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June 5th, 2020

New Study Identifies Approved Anti-Cancer Drug (BTK-Inhibitor Acalabrutinib) As Having Potential in Treatment of Patients with Severe COVID-19; Drug Reduces Respiratory Distress and Overactive Immune Response

Early data from a clinical study suggest that blocking the Bruton tyrosine kinase (BTK) enzyme (image) provided clinical benefit to a small group of patients with severe COVID-19. Researchers observed that the off-label use of the cancer drug acalabrutinib, a BTK inhibitor that is approved to treat several blood cancers, was associated with reduced respiratory distress and a reduction in the overactive immune response in most of the treated patients. The findings were published in the June 5, 2020 issue of Science Immunology. The open-access article is titled “Inhibition of Bruton Tyrosine Kinase in Patients with Severe COVID-19.” The study was led by researchers in the Center for Cancer Research (CCR) at the National Cancer Institute (NCI), in collaboration with researchers from the National Institute of Allergy and Infectious Diseases (NIAID), both part of the National Institutes of Health (NIH), as well as from the U.S. Department of Defense's Walter Reed National Military Medical Center, and four other hospitals nationally. These findings should not be considered clinical advice, but are being shared to assist the public health response to COVID-19. While BTK inhibitors are approved to treat certain cancers, they are not approved as a treatment for COVID-19. This strategy must be tested in a randomized, controlled clinical trial in order to understand the best and safest treatment options for patients with severe COVID-19. The BTK enzyme (https://en.wikipedia.org/wiki/Bruton%27s_tyrosine_kinase) plays an important role in the normal immune system, including in macrophages, a type of innate immune cell that can cause inflammation by producing proteins known as cytokines. Cytokines act as chemical messengers that help to stimulate and direct the immune response.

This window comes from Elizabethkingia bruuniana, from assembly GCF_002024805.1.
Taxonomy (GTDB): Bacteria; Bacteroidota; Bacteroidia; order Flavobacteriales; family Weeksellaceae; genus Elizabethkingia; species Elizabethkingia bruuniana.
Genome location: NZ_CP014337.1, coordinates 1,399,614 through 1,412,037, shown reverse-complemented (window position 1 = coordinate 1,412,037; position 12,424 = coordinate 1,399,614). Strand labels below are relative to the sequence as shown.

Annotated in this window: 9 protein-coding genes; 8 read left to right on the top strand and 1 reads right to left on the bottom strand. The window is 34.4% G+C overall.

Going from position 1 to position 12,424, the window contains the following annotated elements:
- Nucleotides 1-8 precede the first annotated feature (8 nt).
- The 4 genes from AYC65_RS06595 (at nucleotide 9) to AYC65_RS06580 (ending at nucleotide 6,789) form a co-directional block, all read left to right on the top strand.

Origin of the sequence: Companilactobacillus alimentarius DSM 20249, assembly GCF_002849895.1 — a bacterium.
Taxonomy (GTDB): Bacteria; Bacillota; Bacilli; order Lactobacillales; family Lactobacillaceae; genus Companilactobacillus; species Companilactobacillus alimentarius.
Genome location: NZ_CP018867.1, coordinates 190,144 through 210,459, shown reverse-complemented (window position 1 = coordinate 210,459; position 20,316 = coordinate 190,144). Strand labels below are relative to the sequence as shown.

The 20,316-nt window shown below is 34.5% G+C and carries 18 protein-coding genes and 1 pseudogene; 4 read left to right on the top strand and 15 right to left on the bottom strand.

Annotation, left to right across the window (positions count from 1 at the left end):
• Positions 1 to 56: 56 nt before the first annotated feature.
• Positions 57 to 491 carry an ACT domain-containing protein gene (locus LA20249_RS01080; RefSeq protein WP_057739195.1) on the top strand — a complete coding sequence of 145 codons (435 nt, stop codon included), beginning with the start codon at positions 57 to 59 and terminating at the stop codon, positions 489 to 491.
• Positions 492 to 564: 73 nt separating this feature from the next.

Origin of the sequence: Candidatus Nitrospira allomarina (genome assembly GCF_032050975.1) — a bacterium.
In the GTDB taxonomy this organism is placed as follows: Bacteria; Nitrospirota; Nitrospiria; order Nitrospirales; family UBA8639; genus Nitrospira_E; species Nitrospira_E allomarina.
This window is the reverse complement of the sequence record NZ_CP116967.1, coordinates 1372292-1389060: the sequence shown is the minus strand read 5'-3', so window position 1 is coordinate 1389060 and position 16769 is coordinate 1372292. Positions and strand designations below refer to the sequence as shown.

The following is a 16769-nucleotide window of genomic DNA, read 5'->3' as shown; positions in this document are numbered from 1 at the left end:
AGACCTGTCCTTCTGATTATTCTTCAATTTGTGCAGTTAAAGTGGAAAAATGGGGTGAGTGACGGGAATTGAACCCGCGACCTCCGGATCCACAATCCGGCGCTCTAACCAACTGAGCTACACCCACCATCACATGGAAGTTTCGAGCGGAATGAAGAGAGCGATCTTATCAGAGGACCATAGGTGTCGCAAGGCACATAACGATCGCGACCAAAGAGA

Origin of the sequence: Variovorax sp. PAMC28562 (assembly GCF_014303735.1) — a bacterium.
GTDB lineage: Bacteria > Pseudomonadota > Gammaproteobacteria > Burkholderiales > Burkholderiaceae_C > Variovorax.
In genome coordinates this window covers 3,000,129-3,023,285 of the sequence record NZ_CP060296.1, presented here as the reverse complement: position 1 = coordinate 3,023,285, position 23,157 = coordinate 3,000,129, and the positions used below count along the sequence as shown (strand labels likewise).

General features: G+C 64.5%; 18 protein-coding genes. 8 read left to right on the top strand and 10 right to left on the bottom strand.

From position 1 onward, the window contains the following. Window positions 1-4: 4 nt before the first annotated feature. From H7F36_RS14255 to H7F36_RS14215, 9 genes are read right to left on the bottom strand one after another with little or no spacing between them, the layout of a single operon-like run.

June 4th

Incyte Announces Initiation, with Novartis, of Phase 3 RUXCOVID Study Evaluating JAK1/JAK2 Inhibitor Ruxolitinib (Jakafi®/Jakavi®) As a Treatment for Patients with COVID-19-Associated Cytokine Storm

On April 17, 2020, Incyte (Nasdaq:INCY) announced the initiation of RUXCOVID, a global, randomized, double-blind, placebo-controlled Phase 3 clinical trial evaluating the efficacy and safety of ruxolitinib (Jakafi®) plus standard-of-care (SoC) in patients aged ≥12 years with COVID-19-associated cytokine storm. The collaborative study is sponsored by Incyte in the United States and Novartis outside of the United States. The composite primary endpoint is the proportion of patients who die, develop respiratory failure (require mechanical ventilation), or require intensive care unit (ICU) care by Day 29. Secondary endpoints comprise various efficacy assessments, including evaluation of clinical status using a 9-point ordinal scale; in-hospital outcomes (mortality rate; proportion of patients requiring mechanical ventilation; duration of hospitalization, ICU stay, supplemental oxygen, invasive mechanical ventilation); change in the National Early Warning Score (NEWS2); change in SpO2/FiO2 ratio; proportion of patients with no oxygen therapy (oxygen saturation of ≥94% on room air); and safety. RUXCOVID will enroll approximately 400 patients globally. Additionally, given the urgent nature of the COVID-19 pandemic, Incyte is also initiating a separate emergency Expanded Access Program (EAP) in the United States. The protocol will allow eligible patients with severe COVID-19-associated cytokine storm to receive ruxolitinib while it is being investigated for this indication. “There is an unprecedented unmet medical need for treatments that prevent or reduce severe COVID-19-related complications to improve outcomes for patients and alleviate the overwhelming pressure on the global healthcare system,” said Steven Stein, MD, Chief Medical Officer, Incyte.